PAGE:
A second disadvantage of diaphragm pumps concerns the need to provide a means for regulating the oil pressure developed between the piston and diaphragm. Once the diaphragm has reached its full deflection with hydraulic pressure, any residual stroke of the diaphragm pump piston will incur a rapid pressure increase of the oil over the diaphragm pressure which could be damaging to the diaphragm, pump seals and valves. In the prior art measures to limit excessive oil pressure development have consisted of the placement of a pressure regulating valve in the oil chamber between the piston and diaphragm to vent the high pressure oil back to the pump oil reservoir, or the placement of a preloaded spring between the piston and its drive mechanism to restrict piston displacmeent beyond an oil pressure set point. In either case, the oil override set point must be set at an oil pressure greater than the maximum downstream delivered fluid pressure to insure sufficient oil pressure to cause proper deflection of the diaphragm with each stroke of the piston over all operating conditions and delivery pressures. Since in liquid chromatography the analysis is most often obtained at average pump pressures substantially below the maximum operating point of the pump, the prior art diaphragm pump is usually substantially overworked, causing premature wear of seals, valves, and other parts in each pump.
In accordance with the illustrated preferred embodiment the present invention provides a damping system which achieves efficient damping of the pulsations of a diaphragm pump of the delivered medium over a range from high to extremely low delivery volumes over a broad range of low to high pressures, without giving rise to any significant dead volume. Simultaneously, with the delivery of the medium to be delivered, the diaphragm pump of the invention delivers a flow of the pressure medium, e.g., oil, into a damper vessel. The pressure in the damper vessel builds up with a certain delay relative to the pressure in the damper chamber because the flow resistance that must be overcome by the pressure agent is somewhat higher than that which must be overcome by the liquid to be delivered. The damper vessel is equipped with a pressure medium outlet which communicates with atmospheric pressure via a valve with variable flow resistance. When the pressure in the damper vessel is lower than the pressure in the damper chamber, this flow resistance is increased so that the pressure in the damper vessel rises until an equilibrium is reached between the mean pressure in the damper chamber and the pressure in the damper vessel. When the pressure in the damper vessel is higher than the pressure in the damper chamber, the flow resistance of the valve decreases so that again a pressure equilibrium is reached between the damper chamber and the damper vessel. Because of the delay with which the pressure is balanced between the pressure medium reservoir of the pump and the damper vessel, the pressure pulsations occurring in the pressure medium reservoir are not transmitted to the damper vessel. In contrast, the pressure encountered in the damper vessel is always equal to the mean value of the pulsating pressure in the damper chamber, irrespective of the absolute pressure level. This means that the resilient partition wall between the damper chamber and the damper vessel moves invariably about a constant mean position so that the mean volume of the damper chamber remains constant, irrespective of the absolute pressure existing at any time. Accordingly, the dead volume does not change as the absolute pressure changes.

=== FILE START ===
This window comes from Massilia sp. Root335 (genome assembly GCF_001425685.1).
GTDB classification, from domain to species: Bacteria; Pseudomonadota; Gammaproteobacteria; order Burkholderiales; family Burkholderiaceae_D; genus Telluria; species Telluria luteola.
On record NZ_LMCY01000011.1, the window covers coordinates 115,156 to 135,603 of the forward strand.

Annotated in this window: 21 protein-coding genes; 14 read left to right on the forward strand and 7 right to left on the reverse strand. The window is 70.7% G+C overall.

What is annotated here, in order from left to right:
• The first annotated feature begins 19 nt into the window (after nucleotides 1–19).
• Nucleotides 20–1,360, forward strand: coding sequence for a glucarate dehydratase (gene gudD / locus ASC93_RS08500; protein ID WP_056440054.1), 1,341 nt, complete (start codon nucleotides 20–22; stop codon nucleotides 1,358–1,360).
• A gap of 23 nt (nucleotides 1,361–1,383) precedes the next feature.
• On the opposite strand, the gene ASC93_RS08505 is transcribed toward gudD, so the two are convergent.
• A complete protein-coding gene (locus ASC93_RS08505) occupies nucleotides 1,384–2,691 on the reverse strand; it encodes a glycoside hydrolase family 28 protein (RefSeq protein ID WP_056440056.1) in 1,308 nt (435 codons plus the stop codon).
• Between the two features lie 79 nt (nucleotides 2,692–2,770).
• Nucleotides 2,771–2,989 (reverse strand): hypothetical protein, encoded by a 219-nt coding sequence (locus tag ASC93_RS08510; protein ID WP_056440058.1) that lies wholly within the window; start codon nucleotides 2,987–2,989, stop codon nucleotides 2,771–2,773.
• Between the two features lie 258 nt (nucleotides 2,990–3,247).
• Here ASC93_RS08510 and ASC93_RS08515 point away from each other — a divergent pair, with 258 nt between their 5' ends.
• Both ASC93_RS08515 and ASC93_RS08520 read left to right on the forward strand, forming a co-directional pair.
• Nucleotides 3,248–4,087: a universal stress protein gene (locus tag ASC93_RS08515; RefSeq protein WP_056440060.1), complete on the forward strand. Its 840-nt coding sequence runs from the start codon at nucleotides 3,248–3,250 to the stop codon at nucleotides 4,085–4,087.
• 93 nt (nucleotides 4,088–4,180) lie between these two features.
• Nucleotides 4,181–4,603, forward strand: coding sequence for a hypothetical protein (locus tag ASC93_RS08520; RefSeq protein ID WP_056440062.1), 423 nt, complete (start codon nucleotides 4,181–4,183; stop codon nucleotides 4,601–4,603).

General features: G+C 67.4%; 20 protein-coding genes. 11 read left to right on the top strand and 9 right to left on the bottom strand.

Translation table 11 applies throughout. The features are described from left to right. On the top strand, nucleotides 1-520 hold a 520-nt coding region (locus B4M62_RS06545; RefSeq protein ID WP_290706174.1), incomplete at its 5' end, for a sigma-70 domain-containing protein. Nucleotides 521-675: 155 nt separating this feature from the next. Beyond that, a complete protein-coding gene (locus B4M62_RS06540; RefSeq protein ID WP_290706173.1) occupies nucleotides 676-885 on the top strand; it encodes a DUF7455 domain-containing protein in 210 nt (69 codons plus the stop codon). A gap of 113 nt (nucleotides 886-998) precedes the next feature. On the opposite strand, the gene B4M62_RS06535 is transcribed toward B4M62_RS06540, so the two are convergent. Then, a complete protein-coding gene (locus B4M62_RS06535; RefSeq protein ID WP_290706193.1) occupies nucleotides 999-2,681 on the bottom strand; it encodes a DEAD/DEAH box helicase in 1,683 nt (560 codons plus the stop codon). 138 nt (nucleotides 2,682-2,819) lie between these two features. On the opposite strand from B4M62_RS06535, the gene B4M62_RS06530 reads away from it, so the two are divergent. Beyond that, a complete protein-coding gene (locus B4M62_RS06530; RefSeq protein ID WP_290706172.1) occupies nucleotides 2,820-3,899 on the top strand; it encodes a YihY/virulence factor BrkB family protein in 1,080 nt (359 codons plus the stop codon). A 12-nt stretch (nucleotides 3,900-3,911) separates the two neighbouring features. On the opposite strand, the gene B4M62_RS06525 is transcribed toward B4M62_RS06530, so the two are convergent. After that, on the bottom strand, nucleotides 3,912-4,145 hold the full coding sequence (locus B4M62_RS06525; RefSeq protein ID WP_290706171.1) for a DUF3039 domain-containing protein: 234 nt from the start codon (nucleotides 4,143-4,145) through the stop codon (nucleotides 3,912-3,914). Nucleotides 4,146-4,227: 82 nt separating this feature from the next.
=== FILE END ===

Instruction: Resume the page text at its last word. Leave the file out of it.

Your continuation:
According to the invention, the volume of the damper chamber of the pump of the invention may have a size small enough (on the order of 0.1 ml) to make it suited also for use in modern highpressure liquid chromatography with minimum flow quantities. Thus, since the volume of the damper chamber can be made small and the average volume can be kept constant as the absolute pressure is varied, the present invention is well suited for use over a broad range of operating pressures. In addition, since the damper chamber serves as a constant averaging load for the pump, the pumping chamber of the pump need only be pressurized to a pressure just exceeding the desired output pressure for the medium to be delivered. The result is that the pump itself is subjected to less wear and tear than pumps in the prior art which must operate continuously at the maximum operational pump pressure.